Saturday, February 25, 2012

Slow Go

Passage from Panama City to Galapagos
Day Two:
Noon Friday, February 24, 2012 – Noon Saturday, February 25, 2012
Noon Position: N 05.46.41 / W 080.36.34
Distance covered in 24 hours: 87 nautical miles
Distance Covered from Panama City: 244 nautical miles
Fish Caught: 0
Motoring: 2 hours
Sailing: 22 hours

Changes in latitude. Changes in sails. Changes in direction. Changes in speed. Changes in fishing lures. And of course, changes in underwear (just seeing if you're reading this!).

It was a slow day – we didn't even make 100 miles in 24 hours. The wind has died and is coming from all directions because of its lack of velocity. We are getting good at changing sails aboard – we've tried just about every combination in every configuration to keep the boat moving forward and the sails from banging themselves to shreds (along with the rig). Luckily the seas are relatively benign so we don't have huge waves or chop to deal with – just enough to be annoying – folding in the sails and causing them to snap back and shake the whole boat.

The phosphorescence in the water at night is pretty magnificent. When we are moving at any decent speed – we leave a sparkly trail – like afterburners. The waves that the boat creates is also quite lovely to watch as the sparkles dissipate in the water. Plus, when dolphins visit, they look like glowing torpedoes as they make their way through the water.

We finally spotted some flying fish today – the first we've seen in the Pacific. Thought that would be good luck for fishing – but chalk up another zero fish day.

Then there is the "crazy water." That's what we're calling these patches of "noisy" water. You can see them in the distance and there is this very rapid-looking patch – not very large – that you go through. It is very noisy and weird – but there are lots of them. We're guessing they are some type of current – but there are lots of them – some separated by narrow patches calm water. The "crazy water" is usually takes less than a tenth of a mile to get through and we can't see any noticeable impact on our speed or direction. It's just weird and we've never seen it before in the Caribbean or Pacific Northwest.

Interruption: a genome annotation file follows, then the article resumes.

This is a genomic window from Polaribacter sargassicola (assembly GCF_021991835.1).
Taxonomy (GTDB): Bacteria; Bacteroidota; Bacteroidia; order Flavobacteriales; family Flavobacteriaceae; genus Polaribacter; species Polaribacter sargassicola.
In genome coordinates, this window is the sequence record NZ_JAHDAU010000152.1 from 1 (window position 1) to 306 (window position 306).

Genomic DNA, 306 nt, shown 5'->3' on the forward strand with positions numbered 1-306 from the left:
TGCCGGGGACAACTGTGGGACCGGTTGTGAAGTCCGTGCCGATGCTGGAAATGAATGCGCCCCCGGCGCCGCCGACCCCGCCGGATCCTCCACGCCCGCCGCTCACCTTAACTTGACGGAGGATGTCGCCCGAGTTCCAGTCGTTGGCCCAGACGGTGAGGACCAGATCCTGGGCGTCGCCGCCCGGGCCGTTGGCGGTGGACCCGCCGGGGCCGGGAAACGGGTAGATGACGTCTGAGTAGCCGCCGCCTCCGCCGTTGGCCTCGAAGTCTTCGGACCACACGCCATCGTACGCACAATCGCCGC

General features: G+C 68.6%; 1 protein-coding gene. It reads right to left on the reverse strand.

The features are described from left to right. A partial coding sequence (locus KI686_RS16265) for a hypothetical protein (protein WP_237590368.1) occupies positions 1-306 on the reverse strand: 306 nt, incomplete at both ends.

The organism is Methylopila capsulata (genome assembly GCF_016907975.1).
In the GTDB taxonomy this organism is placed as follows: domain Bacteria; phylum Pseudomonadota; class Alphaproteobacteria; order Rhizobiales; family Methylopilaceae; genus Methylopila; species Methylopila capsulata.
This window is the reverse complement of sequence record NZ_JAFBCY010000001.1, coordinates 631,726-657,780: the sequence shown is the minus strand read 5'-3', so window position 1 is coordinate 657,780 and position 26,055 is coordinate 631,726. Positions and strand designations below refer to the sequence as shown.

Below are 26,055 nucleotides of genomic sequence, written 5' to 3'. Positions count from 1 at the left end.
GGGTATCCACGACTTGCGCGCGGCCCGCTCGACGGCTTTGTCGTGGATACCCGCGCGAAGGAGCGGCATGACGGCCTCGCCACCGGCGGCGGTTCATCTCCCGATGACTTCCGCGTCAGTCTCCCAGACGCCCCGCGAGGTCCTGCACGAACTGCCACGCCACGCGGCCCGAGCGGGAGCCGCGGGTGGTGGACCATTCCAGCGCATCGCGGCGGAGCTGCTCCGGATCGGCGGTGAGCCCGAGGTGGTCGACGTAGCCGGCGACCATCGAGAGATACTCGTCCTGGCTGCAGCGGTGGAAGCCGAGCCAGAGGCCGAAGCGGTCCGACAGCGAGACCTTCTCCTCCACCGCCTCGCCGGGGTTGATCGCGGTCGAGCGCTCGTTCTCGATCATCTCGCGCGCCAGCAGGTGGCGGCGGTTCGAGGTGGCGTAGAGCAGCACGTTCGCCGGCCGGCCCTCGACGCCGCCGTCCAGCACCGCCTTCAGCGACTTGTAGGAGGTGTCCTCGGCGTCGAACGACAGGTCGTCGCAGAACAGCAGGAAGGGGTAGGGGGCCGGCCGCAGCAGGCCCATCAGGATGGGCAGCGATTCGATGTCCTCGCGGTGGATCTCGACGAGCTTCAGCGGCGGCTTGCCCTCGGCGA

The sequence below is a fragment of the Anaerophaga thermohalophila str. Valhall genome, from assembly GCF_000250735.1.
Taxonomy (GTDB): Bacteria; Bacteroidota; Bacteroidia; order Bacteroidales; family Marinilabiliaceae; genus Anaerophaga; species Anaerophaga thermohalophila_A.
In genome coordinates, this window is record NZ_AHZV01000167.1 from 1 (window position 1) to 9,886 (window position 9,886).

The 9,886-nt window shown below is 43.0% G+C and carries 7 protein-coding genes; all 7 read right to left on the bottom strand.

Otherwise we continue edging our way further and further south and west – making our way towards the equator. Everyday we are further south than we've ever been on our boat The water temperature changes a lot here – we see it go up and down by several degrees in a matter of hours. . Our buddy boat, "Avatar" is a bit ahead of us and they've had a few squalls – but we've not gotten the decks wet at all. We see the rain in clouds ahead – but we never seem to get to them.

We're still eating some fresh goods which is nice – the tomatoes, tangerines and avocados seemed to have lasted. We'll cut the watermelon tomorrow and see if that's still edible, We're settling into the routine – but it seems that all the sail changes, big ships approaching and clanging rigging happens at night keeping somebody from getting their "off-watch" rest. But we nap plenty during the day to make up for it. Last night we had to call a few big ships to make sure they saw our little sailboat. The AIS system aboard makes it great to have a name to call and to really know if they'll be close enough to you to bother them (because when you call they do seem "bothered.")

All is good aboard the good ship Astarte. It's slow – but we're making progress.

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